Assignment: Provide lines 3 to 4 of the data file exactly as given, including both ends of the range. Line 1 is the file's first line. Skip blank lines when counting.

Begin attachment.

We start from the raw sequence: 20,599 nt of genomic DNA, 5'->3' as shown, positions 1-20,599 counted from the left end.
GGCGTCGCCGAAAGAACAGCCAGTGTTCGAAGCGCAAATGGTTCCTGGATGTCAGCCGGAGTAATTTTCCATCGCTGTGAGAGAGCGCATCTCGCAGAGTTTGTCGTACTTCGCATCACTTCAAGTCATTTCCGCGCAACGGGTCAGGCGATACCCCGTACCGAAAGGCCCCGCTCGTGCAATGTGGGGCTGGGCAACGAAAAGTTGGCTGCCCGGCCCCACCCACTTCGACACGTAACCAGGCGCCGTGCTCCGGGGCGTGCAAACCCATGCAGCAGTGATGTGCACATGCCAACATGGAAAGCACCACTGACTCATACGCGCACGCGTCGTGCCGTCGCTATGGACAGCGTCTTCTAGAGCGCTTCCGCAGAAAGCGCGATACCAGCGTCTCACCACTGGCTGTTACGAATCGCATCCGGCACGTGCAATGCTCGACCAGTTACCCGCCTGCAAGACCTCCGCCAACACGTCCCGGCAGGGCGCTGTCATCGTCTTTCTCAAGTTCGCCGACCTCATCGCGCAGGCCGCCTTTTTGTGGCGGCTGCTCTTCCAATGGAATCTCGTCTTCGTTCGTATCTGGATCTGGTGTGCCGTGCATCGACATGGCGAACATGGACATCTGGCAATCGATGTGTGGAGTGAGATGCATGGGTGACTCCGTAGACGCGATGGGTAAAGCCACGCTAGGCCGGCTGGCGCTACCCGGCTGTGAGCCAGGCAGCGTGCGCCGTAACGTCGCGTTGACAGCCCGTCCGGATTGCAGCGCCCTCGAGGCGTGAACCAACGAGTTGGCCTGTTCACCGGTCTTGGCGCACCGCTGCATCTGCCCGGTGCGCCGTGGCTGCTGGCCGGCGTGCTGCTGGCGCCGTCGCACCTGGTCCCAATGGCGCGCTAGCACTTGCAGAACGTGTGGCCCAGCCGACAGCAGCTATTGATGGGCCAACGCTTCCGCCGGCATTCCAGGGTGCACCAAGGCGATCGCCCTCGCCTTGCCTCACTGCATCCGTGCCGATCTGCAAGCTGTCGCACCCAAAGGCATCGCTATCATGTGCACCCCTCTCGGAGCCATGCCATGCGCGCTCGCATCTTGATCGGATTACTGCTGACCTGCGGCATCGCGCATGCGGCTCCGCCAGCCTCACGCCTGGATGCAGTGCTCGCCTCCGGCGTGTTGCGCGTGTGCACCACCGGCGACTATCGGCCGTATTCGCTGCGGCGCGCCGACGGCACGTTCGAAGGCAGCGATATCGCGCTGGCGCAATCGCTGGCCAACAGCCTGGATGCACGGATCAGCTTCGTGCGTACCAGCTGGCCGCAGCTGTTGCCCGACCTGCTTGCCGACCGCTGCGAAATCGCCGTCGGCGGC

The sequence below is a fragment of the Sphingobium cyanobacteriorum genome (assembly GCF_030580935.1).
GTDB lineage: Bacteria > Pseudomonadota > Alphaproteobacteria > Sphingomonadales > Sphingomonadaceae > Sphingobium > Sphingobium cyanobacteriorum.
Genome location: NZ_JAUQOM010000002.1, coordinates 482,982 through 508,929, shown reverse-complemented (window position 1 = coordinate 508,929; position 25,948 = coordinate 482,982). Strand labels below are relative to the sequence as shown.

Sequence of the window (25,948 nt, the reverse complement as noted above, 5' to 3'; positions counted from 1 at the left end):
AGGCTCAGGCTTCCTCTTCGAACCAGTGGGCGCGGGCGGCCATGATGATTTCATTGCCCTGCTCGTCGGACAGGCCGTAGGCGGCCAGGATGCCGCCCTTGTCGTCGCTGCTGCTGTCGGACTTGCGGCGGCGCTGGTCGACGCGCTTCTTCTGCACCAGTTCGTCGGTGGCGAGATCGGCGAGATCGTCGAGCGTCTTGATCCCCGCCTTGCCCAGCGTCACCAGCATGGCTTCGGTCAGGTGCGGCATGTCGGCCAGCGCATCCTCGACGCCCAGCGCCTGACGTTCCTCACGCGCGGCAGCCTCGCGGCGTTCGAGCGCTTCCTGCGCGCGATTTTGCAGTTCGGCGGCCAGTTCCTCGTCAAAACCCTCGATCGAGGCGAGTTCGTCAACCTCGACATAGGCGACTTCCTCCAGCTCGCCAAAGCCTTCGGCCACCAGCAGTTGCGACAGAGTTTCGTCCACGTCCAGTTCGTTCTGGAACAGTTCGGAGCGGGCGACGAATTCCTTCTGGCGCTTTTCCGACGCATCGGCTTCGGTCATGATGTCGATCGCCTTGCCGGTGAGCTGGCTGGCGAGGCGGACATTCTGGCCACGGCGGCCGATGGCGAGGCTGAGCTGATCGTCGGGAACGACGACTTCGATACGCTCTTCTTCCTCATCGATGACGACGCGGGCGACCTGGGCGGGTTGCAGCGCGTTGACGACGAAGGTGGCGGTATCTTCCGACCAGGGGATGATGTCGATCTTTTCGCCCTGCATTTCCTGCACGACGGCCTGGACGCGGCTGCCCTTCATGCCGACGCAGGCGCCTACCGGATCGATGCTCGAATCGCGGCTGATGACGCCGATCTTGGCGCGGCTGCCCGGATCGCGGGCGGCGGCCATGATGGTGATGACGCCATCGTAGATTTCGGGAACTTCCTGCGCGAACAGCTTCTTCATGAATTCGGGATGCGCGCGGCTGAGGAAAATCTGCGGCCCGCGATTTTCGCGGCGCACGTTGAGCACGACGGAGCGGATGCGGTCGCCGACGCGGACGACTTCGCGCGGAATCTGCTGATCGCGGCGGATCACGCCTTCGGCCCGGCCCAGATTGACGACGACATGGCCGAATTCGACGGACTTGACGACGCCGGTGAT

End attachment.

The sequence below is a fragment of the Sphingobium cyanobacteriorum genome (assembly GCF_030580935.1).
GTDB lineage: Bacteria > Pseudomonadota > Alphaproteobacteria > Sphingomonadales > Sphingomonadaceae > Sphingobium > Sphingobium cyanobacteriorum.